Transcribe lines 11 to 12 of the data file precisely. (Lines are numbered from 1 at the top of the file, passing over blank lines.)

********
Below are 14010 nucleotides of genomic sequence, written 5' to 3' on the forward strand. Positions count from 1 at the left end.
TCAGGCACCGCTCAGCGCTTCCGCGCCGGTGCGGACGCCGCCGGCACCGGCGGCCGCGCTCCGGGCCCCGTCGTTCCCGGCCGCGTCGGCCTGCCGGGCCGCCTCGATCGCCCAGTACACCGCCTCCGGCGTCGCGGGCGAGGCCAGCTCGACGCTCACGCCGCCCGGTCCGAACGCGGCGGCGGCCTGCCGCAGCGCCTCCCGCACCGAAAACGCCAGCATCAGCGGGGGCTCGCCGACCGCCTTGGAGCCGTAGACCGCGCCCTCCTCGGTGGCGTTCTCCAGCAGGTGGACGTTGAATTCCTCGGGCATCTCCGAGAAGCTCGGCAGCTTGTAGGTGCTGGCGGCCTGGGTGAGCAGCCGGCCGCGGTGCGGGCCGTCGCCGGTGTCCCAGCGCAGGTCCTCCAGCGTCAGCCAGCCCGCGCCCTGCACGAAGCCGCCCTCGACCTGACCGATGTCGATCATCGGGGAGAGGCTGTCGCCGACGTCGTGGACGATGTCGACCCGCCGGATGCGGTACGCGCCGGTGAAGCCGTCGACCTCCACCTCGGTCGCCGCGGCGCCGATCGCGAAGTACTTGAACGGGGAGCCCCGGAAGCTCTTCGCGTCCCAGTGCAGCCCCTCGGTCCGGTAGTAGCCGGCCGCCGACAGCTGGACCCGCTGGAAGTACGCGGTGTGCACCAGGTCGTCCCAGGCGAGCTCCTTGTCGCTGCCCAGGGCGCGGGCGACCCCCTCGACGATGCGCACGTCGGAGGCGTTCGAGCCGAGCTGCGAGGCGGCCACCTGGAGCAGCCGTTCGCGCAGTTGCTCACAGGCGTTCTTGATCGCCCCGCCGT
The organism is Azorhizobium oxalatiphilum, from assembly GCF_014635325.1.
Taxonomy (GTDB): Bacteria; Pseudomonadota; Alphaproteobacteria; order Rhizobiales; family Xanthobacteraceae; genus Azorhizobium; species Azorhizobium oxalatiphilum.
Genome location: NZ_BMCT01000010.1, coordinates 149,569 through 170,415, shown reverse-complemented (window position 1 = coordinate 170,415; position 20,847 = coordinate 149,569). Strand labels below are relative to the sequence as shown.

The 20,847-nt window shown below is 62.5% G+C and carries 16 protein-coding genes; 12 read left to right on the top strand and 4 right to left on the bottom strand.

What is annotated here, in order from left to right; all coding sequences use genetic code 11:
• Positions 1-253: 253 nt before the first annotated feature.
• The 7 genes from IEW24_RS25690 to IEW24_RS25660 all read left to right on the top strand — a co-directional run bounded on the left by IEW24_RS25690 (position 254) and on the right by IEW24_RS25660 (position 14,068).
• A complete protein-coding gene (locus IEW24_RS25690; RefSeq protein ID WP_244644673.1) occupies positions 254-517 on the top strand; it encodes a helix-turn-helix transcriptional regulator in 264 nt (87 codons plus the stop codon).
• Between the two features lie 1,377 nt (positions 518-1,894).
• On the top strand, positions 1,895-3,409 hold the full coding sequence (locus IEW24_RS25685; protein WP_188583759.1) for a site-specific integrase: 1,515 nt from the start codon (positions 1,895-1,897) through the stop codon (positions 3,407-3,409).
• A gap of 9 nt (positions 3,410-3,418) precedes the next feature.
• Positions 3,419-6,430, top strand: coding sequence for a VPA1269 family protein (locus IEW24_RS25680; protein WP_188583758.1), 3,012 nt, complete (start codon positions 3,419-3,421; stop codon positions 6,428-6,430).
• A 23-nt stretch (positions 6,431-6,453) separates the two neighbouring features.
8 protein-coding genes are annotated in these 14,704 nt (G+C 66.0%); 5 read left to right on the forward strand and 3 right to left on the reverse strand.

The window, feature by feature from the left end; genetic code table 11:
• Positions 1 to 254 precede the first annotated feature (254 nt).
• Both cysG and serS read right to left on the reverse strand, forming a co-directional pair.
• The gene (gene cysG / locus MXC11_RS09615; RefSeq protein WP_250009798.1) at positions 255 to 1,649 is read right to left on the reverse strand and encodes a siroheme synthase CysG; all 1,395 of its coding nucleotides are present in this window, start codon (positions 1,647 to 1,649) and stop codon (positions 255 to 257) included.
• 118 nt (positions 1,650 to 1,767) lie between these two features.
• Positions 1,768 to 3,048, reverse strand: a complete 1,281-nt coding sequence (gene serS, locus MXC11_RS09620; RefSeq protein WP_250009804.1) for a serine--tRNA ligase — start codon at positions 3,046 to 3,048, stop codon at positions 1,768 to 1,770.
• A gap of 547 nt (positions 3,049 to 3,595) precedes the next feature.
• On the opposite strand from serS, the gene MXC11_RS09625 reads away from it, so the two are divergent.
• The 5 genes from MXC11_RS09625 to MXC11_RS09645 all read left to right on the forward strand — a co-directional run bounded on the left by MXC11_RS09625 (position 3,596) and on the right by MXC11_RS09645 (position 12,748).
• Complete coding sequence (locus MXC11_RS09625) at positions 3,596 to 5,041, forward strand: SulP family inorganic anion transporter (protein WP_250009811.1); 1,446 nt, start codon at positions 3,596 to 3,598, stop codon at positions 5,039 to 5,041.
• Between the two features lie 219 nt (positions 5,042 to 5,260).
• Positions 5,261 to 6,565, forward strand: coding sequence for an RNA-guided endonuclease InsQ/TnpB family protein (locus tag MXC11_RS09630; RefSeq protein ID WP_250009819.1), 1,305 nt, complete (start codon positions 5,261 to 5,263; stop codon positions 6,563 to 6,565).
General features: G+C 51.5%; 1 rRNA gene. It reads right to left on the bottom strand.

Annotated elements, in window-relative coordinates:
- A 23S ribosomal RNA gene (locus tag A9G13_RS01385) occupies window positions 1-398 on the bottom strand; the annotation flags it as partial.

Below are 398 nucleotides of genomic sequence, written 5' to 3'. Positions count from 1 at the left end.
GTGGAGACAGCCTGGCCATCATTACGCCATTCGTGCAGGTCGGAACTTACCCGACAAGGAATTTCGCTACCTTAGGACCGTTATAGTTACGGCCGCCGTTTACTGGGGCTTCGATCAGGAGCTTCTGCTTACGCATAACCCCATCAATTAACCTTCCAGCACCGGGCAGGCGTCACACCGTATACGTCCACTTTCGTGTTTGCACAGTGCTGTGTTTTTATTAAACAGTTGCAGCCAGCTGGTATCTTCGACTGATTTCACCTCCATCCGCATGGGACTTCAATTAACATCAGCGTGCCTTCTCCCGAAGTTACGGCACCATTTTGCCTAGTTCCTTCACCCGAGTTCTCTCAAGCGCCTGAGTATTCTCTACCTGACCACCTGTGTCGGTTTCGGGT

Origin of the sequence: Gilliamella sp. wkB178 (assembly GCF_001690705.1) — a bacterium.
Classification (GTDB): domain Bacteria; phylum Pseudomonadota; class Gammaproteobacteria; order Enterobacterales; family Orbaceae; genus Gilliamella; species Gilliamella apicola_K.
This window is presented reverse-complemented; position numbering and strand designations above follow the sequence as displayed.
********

• Between the two features lie 1,377 nt (positions 518-1,894).
• On the top strand, positions 1,895-3,409 hold the full coding sequence (locus IEW24_RS25685; protein WP_188583759.1) for a site-specific integrase: 1,515 nt from the start codon (positions 1,895-1,897) through the stop codon (positions 3,407-3,409).